My daughter wanted to have a pair of spectacles. She thought that it would enhance her ‘look’. Most of her classmates wear spectacles and she felt that it is a handicap not to have one. She would put her grandma’s ‘high-powered’ spectacles though she was warned that she would get a headache. On a trip to a tourist location she cajoled us to buy her a pair of spectacles with plain glasses and she enjoyed wearing it to ‘show off’ to her friends.
As soon as the above cheap stuff was broken in a few weeks’ time, she started reminding us about the headache and the need to visit an ophthalmologist. But she was disappointed after the last two annual check-up, as they said that there was nothing wrong with her eyes.
This year, as she complained that she is struggling to read what is written on the board, I took her again to an eye clinic. Though the optometrist reported a slight ‘power issue’, the ophthalmologist was not sure. She wanted us to come again the next day for a re-check. The next day when they came to the conclusion that she needs glasses, my daughter instantly became jubilant. We went to the optician in the hospital premises to place order for the glasses. He showed us several frames and the cheapest frames would cost Rs 1200/-. My daughter chose the most stylish of the cheapest. Then the person at the counter told me that the charges for the glasses are separate and one can get them for as low as Rs 200, but the ‘better’ ones would cost a few thousands. I asked him whether the cheapest glasses are functionally inferior to the costlier ones. He said that the cheapest ones also meet the same standard as per the specification given in the prescription and we left the place after ordering the best of the cheapest!
That day, by afternoon, my staff spotted redness in the corners of my eyes. I had not thought that spending time in an eye hospital with optometrist, ophthalmologist, and optician would give me a free eye infection. After reaching home, my wife spotted the redness and concluded that it was an infection. She called up her colleague who is an ophthalmologist and got the prescription to buy the eye drops. My daughter went to the pharmacy located in the residential colony and bought the medicines immediately. I was asked not to watch TV, not to hook to the laptop and not to read anything. I went to bed at 9.30 pm, a few hours earlier than my usual bedtime, though I didn't get sleep for long time.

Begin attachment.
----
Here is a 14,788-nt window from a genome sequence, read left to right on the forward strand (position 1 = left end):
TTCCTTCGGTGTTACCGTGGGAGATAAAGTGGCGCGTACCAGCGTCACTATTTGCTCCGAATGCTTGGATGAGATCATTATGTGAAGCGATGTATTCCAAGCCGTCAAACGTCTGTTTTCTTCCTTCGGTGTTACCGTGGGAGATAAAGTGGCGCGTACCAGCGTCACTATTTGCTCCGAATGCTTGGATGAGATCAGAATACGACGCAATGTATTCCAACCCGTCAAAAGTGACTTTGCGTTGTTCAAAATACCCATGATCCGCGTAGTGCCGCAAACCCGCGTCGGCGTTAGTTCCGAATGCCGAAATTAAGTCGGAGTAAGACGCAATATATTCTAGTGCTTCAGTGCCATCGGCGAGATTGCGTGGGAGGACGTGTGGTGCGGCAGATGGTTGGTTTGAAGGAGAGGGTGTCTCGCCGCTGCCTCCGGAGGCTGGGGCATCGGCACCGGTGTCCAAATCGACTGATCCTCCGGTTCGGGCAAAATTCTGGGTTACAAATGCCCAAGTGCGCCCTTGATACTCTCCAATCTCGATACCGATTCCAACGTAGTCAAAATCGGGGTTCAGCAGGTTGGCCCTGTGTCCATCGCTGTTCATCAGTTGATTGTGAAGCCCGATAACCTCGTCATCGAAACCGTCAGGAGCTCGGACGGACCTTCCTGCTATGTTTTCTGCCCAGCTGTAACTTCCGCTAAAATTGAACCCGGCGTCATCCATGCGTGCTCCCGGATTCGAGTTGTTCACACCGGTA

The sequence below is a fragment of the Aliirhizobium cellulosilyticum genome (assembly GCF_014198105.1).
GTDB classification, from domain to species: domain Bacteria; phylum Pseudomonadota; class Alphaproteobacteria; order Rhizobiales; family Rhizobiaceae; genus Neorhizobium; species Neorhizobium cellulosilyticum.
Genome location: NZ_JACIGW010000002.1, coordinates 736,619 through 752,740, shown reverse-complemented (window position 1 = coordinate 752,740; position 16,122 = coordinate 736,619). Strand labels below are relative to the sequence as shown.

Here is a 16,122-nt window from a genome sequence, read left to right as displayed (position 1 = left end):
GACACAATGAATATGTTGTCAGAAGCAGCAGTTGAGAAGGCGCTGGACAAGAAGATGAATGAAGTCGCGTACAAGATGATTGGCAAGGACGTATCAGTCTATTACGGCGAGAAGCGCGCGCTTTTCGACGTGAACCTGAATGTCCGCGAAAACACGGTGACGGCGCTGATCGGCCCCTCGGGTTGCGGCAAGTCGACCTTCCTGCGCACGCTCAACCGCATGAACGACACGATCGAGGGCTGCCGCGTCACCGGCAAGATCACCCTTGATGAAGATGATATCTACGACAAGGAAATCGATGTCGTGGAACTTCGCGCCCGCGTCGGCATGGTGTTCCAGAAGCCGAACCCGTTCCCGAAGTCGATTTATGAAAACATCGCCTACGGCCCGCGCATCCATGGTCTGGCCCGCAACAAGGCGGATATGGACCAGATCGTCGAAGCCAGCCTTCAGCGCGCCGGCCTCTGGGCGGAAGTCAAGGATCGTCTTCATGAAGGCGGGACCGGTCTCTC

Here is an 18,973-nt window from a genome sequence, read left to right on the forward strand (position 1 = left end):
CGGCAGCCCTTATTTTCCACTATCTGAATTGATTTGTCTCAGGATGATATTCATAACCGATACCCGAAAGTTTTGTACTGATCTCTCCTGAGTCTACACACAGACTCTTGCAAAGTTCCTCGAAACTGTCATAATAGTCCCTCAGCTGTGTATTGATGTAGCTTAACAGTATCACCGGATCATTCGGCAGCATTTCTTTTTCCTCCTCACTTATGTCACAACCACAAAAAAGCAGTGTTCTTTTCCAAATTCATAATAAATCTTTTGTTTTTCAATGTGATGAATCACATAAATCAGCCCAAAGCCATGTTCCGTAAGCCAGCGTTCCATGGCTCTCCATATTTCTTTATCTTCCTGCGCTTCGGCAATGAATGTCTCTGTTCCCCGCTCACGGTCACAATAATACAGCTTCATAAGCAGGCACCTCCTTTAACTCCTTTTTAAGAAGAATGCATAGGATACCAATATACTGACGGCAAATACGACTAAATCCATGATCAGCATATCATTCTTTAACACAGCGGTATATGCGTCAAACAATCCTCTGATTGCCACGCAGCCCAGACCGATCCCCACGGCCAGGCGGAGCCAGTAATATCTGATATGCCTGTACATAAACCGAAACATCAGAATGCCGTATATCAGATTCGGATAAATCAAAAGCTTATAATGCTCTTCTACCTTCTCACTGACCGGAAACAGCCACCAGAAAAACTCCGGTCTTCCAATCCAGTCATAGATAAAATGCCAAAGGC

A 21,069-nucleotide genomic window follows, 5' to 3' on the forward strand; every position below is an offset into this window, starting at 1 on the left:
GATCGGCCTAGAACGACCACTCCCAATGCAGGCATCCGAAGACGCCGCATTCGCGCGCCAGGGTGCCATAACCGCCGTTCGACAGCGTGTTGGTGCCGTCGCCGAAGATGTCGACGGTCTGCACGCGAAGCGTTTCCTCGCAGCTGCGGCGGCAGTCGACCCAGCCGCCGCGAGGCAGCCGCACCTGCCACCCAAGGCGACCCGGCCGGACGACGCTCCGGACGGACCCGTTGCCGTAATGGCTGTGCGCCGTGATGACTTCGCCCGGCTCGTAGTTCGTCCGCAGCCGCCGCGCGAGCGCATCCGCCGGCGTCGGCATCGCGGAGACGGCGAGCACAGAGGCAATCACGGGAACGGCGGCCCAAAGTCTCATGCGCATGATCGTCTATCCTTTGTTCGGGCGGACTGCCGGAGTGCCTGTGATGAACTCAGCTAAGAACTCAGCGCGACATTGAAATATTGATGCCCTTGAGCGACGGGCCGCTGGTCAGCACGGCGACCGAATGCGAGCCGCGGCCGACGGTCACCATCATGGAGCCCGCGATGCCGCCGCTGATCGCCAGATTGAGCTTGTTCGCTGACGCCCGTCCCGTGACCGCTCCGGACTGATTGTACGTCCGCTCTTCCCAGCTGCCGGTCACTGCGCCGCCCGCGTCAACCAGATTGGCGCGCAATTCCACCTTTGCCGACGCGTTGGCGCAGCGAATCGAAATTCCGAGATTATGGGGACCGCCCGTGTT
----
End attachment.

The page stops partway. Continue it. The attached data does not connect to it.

I realized the value of eyes at that point of time. What is life without our eyes? Recently I read that about 37 million people in the world are visually impaired. Out of this about 15 million people are from India. Almost 75% of the cases are avoidable blindness (corneal blindness) which can be cured by transplanting donated eyes. If I felt impaired a few hours because I couldn't watch television, read books or work on my laptop, I really needed to worry and empathize more about those who cannot see anything for several years. A few months back I suggested to a voluntary organization to do a campaign for eye donation to get more people enrolled. I also had discussions with two leading hospitals and tried to develop a team to take the initiative forward. But the project is yet to take off.
I need to be more sincere on this! We don’t lose anything by donating our eyes as we do it only after using and misusing them during our entire lifetime. Whatever covenant we make with our eyes, they still go where they want! It is written, ‘The eye is the lamp of the body. So, if your eye is healthy, your whole body will be full of light’. It is also written, ‘If your right eye causes you to sin, tear it out and throw it away. For it is better that you lose one of your members than that your whole body be thrown into hell.’(Mathew 5:29). It would be great if we can bring light to those who are visually impaired by donating our eyes rather than making our own way to further darkness.
In the morning I frantically searched for dark sun glasses to put on. Though it is a myth that conjunctivitis would spread if we look at someone, I thought it would be better to wear glasses. It is uncomfortable for people to see the reddish eyes. We always try to hide the reality behind dark glasses!
As I started scribbling this during the lunch break, I got repeated calls from my daughter. She asked, ‘Can you tell the optician to get the glasses today itself as my friends want to see them at the basketball court this evening?’
“Living in that childish wonder is a most beautiful feeling - I can so well remember it. There was always something more - behind and beyond everything - to me, the golden spectacles were very, very big.” (Kate Greenaway)
If you want to know about donating eyes and the procedure, click here.
Views are personal Sibichen K Mathew
Views are personal Sibichen K Mathew